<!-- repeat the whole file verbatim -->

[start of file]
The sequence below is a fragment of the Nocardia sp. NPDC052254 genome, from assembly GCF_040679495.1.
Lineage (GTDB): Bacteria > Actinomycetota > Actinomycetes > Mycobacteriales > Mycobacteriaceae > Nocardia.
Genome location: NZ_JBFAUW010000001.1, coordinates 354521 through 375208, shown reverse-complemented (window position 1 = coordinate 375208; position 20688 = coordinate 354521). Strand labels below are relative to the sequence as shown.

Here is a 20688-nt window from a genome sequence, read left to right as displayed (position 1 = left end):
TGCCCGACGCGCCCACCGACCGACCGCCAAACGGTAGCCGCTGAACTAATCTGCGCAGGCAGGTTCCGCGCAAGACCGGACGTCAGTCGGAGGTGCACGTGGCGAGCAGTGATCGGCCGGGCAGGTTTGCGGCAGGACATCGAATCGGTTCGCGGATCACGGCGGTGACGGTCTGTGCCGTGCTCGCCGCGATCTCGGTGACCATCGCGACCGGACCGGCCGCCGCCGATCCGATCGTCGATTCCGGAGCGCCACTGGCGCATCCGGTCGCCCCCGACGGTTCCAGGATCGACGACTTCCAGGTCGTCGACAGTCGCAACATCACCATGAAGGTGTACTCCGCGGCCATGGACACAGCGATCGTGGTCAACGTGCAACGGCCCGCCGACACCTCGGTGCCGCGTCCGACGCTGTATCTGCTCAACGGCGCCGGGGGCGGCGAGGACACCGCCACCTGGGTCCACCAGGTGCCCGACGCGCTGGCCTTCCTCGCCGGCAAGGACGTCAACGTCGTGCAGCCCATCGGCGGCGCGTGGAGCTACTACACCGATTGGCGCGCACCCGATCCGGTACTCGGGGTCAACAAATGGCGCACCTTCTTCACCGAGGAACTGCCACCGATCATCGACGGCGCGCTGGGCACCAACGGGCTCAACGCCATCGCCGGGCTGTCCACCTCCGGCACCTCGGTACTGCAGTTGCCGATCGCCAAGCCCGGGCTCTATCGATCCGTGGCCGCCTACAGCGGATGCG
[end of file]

The sequence below is a fragment of the Nocardia sp. NPDC052254 genome, from assembly GCF_040679495.1.
Lineage (GTDB): Bacteria > Actinomycetota > Actinomycetes > Mycobacteriales > Mycobacteriaceae > Nocardia.
Genome location: NZ_JBFAUW010000001.1, coordinates 354521 through 375208, shown reverse-complemented (window position 1 = coordinate 375208; position 20688 = coordinate 354521). Strand labels below are relative to the sequence as shown.

Here is a 20688-nt window from a genome sequence, read left to right as displayed (position 1 = left end):
TGCCCGACGCGCCCACCGACCGACCGCCAAACGGTAGCCGCTGAACTAATCTGCGCAGGCAGGTTCCGCGCAAGACCGGACGTCAGTCGGAGGTGCACGTGGCGAGCAGTGATCGGCCGGGCAGGTTTGCGGCAGGACATCGAATCGGTTCGCGGATCACGGCGGTGACGGTCTGTGCCGTGCTCGCCGCGATCTCGGTGACCATCGCGACCGGACCGGCCGCCGCCGATCCGATCGTCGATTCCGGAGCGCCACTGGCGCATCCGGTCGCCCCCGACGGTTCCAGGATCGACGACTTCCAGGTCGTCGACAGTCGCAACATCACCATGAAGGTGTACTCCGCGGCCATGGACACAGCGATCGTGGTCAACGTGCAACGGCCCGCCGACACCTCGGTGCCGCGTCCGACGCTGTATCTGCTCAACGGCGCCGGGGGCGGCGAGGACACCGCCACCTGGGTCCACCAGGTGCCCGACGCGCTGGCCTTCCTCGCCGGCAAGGACGTCAACGTCGTGCAGCCCATCGGCGGCGCGTGGAGCTACTACACCGATTGGCGCGCACCCGATCCGGTACTCGGGGTCAACAAATGGCGCACCTTCTTCACCGAGGAACTGCCACCGATCATCGACGGCGCGCTGGGCACCAACGGGCTCAACGCCATCGCCGGGCTGTCCACCTCCGGCACCTCGGTACTGCAGTTGCCGATCGCCAAGCCCGGGCTCTATCGATCCGTGGCCGCCTACAGCGGATGCG